Museveni wields incredible leverage with the international community. His well administered and responsive military are part of the backbone of security in Uganda and greater East Africa, an important asset for foreign missions of the United States, the UN and others. With these cards in his hand, Museveni is willing to gamble that the international community won’t come out in support of “People Power,” Bobi Wine’s movement.
Writing for The Guardian, Patience Akumu begs to differ.
Three-quarters of Uganda’s population are under 35. Kamwokya’s residents support 36-year-old Kyagulanyi because he is, like them, young, hungry and angry that the only president they have known is Museveni, 74. They realise the man they sang nursery rhymes in praise of is not indispensable, and that their poverty is not inevitable. Kyagulanyi’s journey from the ghetto to Magere – a middle-class area of Kampala – is an inspiration. Unlike previous opposition leaders, Kyagulanyi does not have links to the establishment or a military background. His wealth, unlike that of most of Uganda’s rich, is traceable. He was born in the ghetto: a life of crime and drugs beckoned. But, through music, he rose above it, made money and changed his life. So when he talks about transformation, his supporters believe he can do for the nation what he did for himself.
Yet Uganda has been in this state of hope before – in every election since Museveni took power in 1986. Kizza Besigye, who has run and lost against Museveni four times – twice in elections the courts found to be flawed (but not flawed enough to justify the nullification of the entire election) – also seemed to have support. Crowds followed him, and people lined up for hours to vote.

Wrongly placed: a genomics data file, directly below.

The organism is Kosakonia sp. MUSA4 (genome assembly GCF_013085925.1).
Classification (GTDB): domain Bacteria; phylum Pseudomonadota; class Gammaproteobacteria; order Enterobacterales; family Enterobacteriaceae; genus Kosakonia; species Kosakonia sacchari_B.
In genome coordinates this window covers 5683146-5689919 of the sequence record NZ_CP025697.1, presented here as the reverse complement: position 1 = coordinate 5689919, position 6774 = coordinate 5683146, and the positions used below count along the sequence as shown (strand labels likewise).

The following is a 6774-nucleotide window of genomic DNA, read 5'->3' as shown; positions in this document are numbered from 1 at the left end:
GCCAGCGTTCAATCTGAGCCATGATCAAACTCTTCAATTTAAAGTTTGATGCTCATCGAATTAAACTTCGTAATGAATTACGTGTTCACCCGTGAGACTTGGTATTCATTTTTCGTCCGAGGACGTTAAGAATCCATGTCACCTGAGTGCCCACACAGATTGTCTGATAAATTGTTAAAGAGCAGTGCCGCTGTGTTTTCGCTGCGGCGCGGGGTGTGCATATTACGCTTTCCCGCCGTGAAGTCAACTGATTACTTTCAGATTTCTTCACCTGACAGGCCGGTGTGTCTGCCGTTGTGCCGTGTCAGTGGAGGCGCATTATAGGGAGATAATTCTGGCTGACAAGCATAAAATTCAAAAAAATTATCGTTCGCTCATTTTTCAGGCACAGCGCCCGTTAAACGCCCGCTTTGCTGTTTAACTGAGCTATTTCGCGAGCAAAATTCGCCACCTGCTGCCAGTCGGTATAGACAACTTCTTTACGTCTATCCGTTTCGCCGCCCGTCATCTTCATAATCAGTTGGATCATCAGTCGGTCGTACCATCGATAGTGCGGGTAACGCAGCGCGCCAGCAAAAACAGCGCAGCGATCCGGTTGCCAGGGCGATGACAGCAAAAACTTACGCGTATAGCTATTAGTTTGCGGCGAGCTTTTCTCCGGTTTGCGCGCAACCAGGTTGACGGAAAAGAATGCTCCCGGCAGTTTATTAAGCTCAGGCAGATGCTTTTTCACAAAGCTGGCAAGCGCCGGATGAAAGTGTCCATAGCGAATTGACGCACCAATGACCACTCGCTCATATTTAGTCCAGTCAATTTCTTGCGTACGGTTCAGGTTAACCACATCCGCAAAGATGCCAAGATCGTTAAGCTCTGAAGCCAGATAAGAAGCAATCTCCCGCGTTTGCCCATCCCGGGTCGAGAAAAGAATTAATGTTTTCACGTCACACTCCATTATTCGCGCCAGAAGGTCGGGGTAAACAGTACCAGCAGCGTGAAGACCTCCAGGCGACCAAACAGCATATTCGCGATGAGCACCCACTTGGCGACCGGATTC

But in Uganda popular support – and, indeed, people power – mean nothing, and Museveni knows it. Why? Because beyond angry social media posts and insulting memes, most Ugandans will not dare leave the comfort of their keyboards and risk being killed in the name of change. Museveni knows all he has to do is remind the international community that without his army – which is always available for peacekeeping missions, wherever the UN and US want them – the region could combust into conflict, leading to another refugee crisis. So governments around the world continue to fund various Museveni projects, including Uganda’s military.
But people power supporters are not ordinary Ugandans, content to make a noise in the safety of the internet. Kyagulanyi’s most ardent supporters have experienced the poverty that lies behind the statistics. They have gone to bed hungry many times. They have known hopelessness. The rea l freedom from their daily malaise is yet to be won but they will not let hope go